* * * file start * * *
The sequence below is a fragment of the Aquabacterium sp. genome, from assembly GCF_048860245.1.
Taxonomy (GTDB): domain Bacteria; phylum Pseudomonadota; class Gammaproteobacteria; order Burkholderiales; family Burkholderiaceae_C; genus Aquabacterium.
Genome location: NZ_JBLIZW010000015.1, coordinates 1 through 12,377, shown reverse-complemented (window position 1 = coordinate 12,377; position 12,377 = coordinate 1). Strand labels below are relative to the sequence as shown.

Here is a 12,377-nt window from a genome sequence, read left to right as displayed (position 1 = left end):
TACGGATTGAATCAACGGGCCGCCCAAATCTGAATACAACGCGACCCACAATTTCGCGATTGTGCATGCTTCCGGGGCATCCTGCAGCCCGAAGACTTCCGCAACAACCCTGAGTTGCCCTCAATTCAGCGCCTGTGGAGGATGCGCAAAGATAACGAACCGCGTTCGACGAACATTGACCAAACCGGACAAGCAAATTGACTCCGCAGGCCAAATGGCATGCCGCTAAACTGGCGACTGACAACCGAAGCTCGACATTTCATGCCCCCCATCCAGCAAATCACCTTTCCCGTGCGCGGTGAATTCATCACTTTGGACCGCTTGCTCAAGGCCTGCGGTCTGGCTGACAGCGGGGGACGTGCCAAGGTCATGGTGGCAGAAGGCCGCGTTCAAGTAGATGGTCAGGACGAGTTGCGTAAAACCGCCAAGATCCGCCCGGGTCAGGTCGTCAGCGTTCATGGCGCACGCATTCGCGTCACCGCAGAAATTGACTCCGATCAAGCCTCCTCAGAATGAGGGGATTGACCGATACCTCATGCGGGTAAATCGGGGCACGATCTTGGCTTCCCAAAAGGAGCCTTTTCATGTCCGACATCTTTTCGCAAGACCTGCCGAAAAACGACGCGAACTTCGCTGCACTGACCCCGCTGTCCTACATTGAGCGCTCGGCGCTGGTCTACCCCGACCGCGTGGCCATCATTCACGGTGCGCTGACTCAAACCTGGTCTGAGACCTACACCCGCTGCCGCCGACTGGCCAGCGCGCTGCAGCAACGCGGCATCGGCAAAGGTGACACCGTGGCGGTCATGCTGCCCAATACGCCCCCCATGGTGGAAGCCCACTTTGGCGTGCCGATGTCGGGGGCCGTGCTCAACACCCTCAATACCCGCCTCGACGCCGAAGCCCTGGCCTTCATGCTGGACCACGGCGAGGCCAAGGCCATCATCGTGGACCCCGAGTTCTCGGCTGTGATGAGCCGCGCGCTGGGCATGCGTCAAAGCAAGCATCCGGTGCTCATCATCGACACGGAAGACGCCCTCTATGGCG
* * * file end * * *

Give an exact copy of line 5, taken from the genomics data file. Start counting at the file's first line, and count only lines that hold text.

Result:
TACGGATTGAATCAACGGGCCGCCCAAATCTGAATACAACGCGACCCACAATTTCGCGATTGTGCATGCTTCCGGGGCATCCTGCAGCCCGAAGACTTCCGCAACAACCCTGAGTTGCCCTCAATTCAGCGCCTGTGGAGGATGCGCAAAGATAACGAACCGCGTTCGACGAACATTGACCAAACCGGACAAGCAAATTGACTCCGCAGGCCAAATGGCATGCCGCTAAACTGGCGACTGACAACCGAAGCTCGACATTTCATGCCCCCCATCCAGCAAATCACCTTTCCCGTGCGCGGTGAATTCATCACTTTGGACCGCTTGCTCAAGGCCTGCGGTCTGGCTGACAGCGGGGGACGTGCCAAGGTCATGGTGGCAGAAGGCCGCGTTCAAGTAGATGGTCAGGACGAGTTGCGTAAAACCGCCAAGATCCGCCCGGGTCAGGTCGTCAGCGTTCATGGCGCACGCATTCGCGTCACCGCAGAAATTGACTCCGATCAAGCCTCCTCAGAATGAGGGGATTGACCGATACCTCATGCGGGTAAATCGGGGCACGATCTTGGCTTCCCAAAAGGAGCCTTTTCATGTCCGACATCTTTTCGCAAGACCTGCCGAAAAACGACGCGAACTTCGCTGCACTGACCCCGCTGTCCTACATTGAGCGCTCGGCGCTGGTCTACCCCGACCGCGTGGCCATCATTCACGGTGCGCTGACTCAAACCTGGTCTGAGACCTACACCCGCTGCCGCCGACTGGCCAGCGCGCTGCAGCAACGCGGCATCGGCAAAGGTGACACCGTGGCGGTCATGCTGCCCAATACGCCCCCCATGGTGGAAGCCCACTTTGGCGTGCCGATGTCGGGGGCCGTGCTCAACACCCTCAATACCCGCCTCGACGCCGAAGCCCTGGCCTTCATGCTGGACCACGGCGAGGCCAAGGCCATCATCGTGGACCCCGAGTTCTCGGCTGTGATGAGCCGCGCGCTGGGCATGCGTCAAAGCAAGCATCCGGTGCTCATCATCGACACGGAAGACGCCCTCTATGGCG